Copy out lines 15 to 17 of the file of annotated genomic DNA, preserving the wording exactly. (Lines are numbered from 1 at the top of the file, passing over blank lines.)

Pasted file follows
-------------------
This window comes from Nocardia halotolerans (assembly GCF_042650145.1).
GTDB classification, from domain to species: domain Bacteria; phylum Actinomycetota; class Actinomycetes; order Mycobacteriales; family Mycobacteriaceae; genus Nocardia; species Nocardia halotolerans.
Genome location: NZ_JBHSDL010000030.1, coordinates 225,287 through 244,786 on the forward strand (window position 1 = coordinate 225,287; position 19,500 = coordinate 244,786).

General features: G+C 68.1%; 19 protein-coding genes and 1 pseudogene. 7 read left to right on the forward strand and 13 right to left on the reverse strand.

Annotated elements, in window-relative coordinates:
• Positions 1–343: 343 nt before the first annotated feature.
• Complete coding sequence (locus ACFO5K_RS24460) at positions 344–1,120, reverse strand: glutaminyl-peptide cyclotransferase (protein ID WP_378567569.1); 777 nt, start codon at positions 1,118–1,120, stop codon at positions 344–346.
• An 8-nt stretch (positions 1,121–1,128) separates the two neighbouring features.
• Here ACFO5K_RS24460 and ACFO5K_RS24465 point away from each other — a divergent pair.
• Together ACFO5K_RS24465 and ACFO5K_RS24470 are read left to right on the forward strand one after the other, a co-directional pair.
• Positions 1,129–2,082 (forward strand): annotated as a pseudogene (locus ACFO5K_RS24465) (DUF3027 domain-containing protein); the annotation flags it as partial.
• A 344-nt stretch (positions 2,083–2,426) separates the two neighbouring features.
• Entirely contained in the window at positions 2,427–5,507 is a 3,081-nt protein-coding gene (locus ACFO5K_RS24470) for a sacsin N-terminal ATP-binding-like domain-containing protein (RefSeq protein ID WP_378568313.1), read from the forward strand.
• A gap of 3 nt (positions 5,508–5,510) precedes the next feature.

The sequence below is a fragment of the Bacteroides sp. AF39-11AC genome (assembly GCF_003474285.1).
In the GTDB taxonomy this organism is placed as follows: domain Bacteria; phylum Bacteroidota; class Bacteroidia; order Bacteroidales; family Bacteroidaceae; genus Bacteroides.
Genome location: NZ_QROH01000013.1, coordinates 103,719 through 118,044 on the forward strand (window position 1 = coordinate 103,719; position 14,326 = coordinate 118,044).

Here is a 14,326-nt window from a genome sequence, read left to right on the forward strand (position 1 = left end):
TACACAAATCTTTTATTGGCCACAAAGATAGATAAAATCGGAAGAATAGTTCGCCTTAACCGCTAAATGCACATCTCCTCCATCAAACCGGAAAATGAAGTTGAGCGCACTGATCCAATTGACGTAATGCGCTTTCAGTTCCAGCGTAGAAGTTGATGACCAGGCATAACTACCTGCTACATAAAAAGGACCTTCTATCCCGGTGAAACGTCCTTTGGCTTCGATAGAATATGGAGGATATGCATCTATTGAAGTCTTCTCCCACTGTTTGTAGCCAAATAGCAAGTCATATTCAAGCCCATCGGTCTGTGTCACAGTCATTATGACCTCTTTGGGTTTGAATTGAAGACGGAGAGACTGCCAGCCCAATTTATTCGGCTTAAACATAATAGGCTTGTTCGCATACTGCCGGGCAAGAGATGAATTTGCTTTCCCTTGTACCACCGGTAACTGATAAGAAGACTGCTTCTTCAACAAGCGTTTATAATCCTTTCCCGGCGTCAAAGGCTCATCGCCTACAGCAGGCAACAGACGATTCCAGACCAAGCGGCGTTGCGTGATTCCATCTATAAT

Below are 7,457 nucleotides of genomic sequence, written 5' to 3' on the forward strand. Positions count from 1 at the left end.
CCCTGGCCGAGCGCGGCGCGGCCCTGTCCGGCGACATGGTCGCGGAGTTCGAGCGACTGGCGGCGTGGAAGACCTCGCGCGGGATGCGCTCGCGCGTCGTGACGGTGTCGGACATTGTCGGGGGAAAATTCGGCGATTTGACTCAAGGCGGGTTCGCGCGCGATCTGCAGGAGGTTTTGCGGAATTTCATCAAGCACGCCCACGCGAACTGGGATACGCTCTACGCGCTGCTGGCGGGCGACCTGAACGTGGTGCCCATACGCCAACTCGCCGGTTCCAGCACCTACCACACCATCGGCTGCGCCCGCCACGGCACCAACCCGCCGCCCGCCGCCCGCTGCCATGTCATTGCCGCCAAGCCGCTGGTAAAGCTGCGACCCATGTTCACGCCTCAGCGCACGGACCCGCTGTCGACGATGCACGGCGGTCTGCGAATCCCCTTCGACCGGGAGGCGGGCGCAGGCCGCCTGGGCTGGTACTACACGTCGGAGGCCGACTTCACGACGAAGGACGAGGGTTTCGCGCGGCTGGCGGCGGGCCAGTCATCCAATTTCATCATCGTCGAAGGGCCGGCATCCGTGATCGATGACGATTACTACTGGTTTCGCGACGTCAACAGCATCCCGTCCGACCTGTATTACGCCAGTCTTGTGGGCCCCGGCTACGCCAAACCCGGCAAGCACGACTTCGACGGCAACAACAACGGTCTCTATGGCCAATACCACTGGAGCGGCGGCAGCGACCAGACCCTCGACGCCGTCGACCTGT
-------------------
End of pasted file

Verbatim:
The sequence below is a fragment of the Bacteroides sp. AF39-11AC genome (assembly GCF_003474285.1).
In the GTDB taxonomy this organism is placed as follows: domain Bacteria; phylum Bacteroidota; class Bacteroidia; order Bacteroidales; family Bacteroidaceae; genus Bacteroides.
Genome location: NZ_QROH01000013.1, coordinates 103,719 through 118,044 on the forward strand (window position 1 = coordinate 103,719; position 14,326 = coordinate 118,044).